The other day, I was riding on the metro and on a tight schedule to get to my destination. The train slowed to a crawl between two stops, and I remarked sarcastically to my friend, “God, doesn’t this guy I know I have somewhere to be?” to which my friend replied equally sarcastically, “Life happens, it doesn’t happen to you.”
Now, obviously the point of this statement is to advocate the adoption of a less self-centered version of the events taking place around you. This is all well and good as an aphorism, but it’s fundamentally at odds with the basic metaphysic facts of existence. In specific, life as an independent actor in the world is simultaneously predicated on both life happening, and life happening to you.
In the former, a model were life merely “happens”, your existence is relegated merely to the subjective realm. That is, you only have the ability to perceive because action requires an object, which through the reflexivity of action, therefore necessitates your ability to be similarly acted upon. In the latter case of forfeiting your subjectivity, your existence would become contingent and therefore theoretically in flux, alive only as the passive object of other things in the world. More importantly for our purposes however, both examples would require either a complete lack of physical form or lack of neuro-cognitive apparatus (in the former to avoid being acted upon, and in the latter to avoid acting upon), thus either defying the laws of physics as we currently understand them in the first or simply being dead in the second. Quod erat demonstrandum, existence as we know it is fully contingent on both life happening and happening to you (at least in a traditional Western dichotomy of subject and object; if we go Buddhist it fucks everything up).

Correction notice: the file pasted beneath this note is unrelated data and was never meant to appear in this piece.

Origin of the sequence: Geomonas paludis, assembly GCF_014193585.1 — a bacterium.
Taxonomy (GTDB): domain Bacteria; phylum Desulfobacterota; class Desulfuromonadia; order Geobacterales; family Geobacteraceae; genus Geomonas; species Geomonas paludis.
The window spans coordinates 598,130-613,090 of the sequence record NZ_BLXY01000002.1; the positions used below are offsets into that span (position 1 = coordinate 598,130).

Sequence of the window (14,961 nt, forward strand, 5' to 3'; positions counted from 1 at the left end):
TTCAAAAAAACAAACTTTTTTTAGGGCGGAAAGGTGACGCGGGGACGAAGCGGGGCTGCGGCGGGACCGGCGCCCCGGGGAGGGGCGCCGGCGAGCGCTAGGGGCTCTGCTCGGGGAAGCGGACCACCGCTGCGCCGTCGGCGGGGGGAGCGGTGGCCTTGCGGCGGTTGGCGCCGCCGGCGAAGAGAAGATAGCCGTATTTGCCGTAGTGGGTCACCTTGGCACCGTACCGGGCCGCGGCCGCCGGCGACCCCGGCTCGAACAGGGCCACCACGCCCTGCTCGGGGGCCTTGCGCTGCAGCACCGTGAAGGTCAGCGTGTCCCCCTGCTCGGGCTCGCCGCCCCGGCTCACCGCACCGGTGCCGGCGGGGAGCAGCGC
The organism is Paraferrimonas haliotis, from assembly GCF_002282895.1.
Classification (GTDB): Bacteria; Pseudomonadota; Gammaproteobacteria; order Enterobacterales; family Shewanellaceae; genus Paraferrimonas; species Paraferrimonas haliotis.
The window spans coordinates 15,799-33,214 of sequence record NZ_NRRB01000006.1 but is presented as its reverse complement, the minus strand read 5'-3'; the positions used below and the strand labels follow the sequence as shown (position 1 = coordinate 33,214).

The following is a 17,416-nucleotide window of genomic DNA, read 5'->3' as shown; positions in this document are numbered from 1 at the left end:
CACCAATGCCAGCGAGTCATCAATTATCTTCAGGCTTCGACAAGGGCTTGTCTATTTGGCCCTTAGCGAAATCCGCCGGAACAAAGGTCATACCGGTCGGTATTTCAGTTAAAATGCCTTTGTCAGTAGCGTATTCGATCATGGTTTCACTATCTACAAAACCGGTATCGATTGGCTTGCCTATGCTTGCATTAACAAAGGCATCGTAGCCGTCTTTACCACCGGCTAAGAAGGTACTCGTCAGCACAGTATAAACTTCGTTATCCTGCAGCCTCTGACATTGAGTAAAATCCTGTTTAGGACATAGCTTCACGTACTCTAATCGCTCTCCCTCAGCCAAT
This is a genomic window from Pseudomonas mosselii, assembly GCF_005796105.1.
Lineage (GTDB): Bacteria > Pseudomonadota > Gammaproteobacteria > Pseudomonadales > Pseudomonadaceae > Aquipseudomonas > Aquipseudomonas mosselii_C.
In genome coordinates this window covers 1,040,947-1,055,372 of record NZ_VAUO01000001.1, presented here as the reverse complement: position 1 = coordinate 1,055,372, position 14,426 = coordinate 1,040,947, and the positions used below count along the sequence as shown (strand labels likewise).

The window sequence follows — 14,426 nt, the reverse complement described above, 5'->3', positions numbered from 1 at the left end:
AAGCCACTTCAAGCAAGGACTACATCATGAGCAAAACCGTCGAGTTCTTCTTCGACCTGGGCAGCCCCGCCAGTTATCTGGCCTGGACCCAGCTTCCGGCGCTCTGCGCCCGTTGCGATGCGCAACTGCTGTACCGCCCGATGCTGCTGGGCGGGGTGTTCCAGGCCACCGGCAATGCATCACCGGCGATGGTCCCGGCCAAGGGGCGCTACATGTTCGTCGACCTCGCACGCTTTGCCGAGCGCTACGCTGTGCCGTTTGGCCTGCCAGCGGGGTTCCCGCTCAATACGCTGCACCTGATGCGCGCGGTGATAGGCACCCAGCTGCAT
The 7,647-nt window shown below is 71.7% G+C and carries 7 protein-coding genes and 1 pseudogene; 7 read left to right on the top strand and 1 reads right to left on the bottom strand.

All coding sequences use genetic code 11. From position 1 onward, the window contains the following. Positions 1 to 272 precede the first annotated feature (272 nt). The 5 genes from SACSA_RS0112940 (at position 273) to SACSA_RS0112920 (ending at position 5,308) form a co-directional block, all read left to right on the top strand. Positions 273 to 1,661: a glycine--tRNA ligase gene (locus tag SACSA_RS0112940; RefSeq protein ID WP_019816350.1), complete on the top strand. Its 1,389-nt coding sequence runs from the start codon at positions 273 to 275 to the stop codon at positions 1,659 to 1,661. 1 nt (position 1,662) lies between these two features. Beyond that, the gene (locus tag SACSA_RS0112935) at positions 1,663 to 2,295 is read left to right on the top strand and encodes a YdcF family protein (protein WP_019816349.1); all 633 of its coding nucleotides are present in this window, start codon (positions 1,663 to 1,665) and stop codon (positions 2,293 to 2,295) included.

As such, I reserve my right to bitch needlessly about Metro delays being a personal inconvenience.